Calgary Flames Post-Game: Goaltending immaculate as Flames steal one from the Jets
Photo credit:Sergei Belski/USA Today Sports
By Ryan Pike1 month ago
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The Calgary Flames, as a group, did not look particularly impressive in their season-opening game on Wednesday night against the Winnipeg Jets. They were out-shot. They were out-chanced. They were generally out-played. There weren’t many stretches where the Flames imposed their will on this hockey game.
But the Flames managed to scrape and grind their way to a 5-3 victory over the Jets, getting their first win of the 2023-24 season in their first game of the season.
The Jets had a great amount of jump and speed early in this game. The Flames had trouble defending them at times, and Jacob Markstrom was called upon often in the early moments of this game to hold things together.
The Flames drew a couple power plays in rapid succession, though, and they capitalized on their second man advantage. Adam Ruzicka fired the puck from the high slot towards a crowd of bodies in front of the Winnipeg net. His shot bonked off Neal Pionk’s skate, but Andrew Mangiapane jumped on the loose rebound and fired it past Connor Hellebuyck to give the Flames a 1-0 edge.
But just 2:19 later, the Jets got that one back. Kyle Connor got the puck inside the Flames’ blueline, backed the defenders in ever-so-slightly, and his shot from the very high slot went through Jordan Oesterle’s legs and seemed to elude Jacob Markstrom, just finding a way between his legs and into the net to tie the game up at 1-1.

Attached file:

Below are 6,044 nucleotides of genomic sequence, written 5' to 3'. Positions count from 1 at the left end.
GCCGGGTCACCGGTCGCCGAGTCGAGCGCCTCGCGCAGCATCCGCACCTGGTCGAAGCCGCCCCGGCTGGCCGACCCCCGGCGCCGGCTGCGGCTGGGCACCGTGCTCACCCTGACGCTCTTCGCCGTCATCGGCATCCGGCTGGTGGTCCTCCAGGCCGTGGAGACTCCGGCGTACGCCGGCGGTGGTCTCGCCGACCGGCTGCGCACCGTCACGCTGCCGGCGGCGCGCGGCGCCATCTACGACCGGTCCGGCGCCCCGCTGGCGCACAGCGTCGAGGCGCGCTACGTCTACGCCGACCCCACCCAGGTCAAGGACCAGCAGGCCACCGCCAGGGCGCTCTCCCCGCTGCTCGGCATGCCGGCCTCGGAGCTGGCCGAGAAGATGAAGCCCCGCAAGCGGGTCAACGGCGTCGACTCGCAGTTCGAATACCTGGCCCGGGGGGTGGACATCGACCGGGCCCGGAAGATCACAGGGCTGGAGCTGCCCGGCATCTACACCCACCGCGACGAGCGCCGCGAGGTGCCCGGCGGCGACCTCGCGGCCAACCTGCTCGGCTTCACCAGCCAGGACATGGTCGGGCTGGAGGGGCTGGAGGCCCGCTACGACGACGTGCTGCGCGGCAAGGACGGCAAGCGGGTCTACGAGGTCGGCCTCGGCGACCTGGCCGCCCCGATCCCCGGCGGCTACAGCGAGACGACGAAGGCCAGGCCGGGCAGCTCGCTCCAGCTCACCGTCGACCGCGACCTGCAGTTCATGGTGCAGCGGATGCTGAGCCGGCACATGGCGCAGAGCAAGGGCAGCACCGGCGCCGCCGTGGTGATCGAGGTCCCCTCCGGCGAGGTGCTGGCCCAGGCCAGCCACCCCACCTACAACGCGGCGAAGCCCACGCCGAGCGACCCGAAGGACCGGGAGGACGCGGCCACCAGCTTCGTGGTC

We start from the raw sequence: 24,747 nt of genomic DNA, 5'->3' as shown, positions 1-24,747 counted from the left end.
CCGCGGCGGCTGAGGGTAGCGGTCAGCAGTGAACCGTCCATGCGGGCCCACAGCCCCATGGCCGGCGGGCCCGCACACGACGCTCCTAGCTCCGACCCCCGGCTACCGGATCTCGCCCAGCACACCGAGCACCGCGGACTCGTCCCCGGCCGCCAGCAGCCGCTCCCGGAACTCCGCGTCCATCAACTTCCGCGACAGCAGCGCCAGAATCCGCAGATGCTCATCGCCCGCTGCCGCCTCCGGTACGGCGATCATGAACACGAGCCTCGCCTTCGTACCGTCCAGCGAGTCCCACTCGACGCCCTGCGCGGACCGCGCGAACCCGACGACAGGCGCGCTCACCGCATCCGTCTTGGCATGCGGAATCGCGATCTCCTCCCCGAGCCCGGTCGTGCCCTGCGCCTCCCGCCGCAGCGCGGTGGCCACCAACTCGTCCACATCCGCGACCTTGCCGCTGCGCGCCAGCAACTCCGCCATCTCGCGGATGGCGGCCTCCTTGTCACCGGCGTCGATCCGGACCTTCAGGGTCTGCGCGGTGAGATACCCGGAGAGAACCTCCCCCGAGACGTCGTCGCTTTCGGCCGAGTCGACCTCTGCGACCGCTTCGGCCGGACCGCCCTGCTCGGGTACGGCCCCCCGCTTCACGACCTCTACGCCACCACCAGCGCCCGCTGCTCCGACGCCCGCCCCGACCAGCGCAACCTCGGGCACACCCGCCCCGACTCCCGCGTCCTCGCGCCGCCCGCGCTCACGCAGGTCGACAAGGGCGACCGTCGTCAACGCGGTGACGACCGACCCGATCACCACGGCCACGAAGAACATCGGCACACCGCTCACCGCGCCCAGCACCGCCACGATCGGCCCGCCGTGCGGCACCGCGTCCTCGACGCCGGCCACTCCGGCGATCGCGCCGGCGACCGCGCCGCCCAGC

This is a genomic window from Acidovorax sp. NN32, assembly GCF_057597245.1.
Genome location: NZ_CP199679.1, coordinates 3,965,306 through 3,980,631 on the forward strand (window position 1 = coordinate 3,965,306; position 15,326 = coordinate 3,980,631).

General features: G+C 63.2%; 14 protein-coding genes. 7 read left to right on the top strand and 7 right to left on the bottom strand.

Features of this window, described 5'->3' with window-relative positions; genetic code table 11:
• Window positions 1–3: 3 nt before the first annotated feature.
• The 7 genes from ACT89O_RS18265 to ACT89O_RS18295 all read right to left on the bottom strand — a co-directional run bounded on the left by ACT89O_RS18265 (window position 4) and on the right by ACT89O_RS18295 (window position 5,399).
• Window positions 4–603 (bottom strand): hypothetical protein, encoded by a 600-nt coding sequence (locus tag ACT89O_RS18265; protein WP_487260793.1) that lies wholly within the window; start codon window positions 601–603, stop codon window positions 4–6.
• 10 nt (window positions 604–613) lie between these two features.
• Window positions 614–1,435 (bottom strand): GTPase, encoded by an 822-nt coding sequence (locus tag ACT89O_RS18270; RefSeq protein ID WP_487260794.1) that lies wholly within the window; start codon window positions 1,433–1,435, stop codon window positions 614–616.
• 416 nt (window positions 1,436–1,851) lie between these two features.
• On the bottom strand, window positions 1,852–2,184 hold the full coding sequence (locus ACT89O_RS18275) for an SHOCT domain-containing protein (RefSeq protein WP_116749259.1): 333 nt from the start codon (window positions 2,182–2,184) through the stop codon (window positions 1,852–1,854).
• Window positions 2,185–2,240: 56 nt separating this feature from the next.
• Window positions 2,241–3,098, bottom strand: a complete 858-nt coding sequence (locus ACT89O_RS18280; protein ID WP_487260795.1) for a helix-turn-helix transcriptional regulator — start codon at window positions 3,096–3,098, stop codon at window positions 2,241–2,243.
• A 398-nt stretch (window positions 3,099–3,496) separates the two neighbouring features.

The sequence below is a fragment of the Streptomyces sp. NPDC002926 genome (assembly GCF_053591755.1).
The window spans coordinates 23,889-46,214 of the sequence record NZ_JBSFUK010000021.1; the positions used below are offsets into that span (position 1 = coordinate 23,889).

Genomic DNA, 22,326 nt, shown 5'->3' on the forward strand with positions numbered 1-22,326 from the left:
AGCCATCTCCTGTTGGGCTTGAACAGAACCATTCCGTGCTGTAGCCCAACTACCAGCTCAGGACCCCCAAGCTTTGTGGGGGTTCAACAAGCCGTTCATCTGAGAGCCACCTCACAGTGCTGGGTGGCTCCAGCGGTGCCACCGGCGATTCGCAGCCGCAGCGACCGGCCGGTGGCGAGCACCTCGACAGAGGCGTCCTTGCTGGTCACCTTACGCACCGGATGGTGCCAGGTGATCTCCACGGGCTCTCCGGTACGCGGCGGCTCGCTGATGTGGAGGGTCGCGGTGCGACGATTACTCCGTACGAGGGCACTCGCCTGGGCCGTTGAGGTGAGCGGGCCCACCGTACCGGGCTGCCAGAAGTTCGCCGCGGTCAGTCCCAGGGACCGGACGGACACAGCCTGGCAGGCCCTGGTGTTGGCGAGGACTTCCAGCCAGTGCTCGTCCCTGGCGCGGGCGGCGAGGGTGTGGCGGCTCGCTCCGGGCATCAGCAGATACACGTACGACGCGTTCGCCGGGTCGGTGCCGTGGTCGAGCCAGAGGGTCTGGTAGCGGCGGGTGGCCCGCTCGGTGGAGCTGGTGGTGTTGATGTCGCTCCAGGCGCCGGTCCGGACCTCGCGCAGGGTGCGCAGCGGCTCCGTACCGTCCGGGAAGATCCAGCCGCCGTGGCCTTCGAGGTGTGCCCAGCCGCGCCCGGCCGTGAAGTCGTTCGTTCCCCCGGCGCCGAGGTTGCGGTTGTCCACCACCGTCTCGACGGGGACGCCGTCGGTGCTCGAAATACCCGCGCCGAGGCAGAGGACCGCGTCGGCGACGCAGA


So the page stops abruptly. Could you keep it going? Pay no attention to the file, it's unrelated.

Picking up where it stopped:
But the Flames got their lead back late in the period off a really nice sequence where some small, good things they did piled up. The fourth line won an offensive-zone draw, and then Walker Duehr won a puck battle to maintain possession and fed the puck up to the point. As he was doing that, the Flames sent bodies to the net, and when MacKenzie Weegar unleashed a wrister from the point there were many bodies between him and Hellebuyck. That obstructed view shot found a way through and into the net, giving the Flames a 2-1 edge.
First period shots were 15-8 Winnipeg (9-5 Winnipeg at five-on-five). Five-on-five scoring chances were 17-5 Winnipeg (and high-dangers were 7-3 Winnipeg).
The Jets were all over the Flames in the second period, and they took advantage of some Flames’ defensive sloppiness to tie the game once more. The Jets got an extended sequence of puck possession in the Flames’ zone midway through the period. The Jets cycled the puck, the Flames ran around trying to block passes, and eventually Alex Iafallo made a nifty redirect in the slot area of a Dylan DeMelo low shot from the point. That redirect tied the game up at 2-2.
With Dillon Dube in the penalty box, the Flames retook the lead later in the second period. Markstrom made several strong saves, and then Rasmus Andersson knocked down the puck and Elias Lindholm grabbed it and skated up ice. Lindholm waited out the Jets power play unit, then found Andersson skating into the offensive zone with a pass. Andersson’s shot beat Hellebuyck high for a shorthanded marker that give the Flames a 3-2 lead.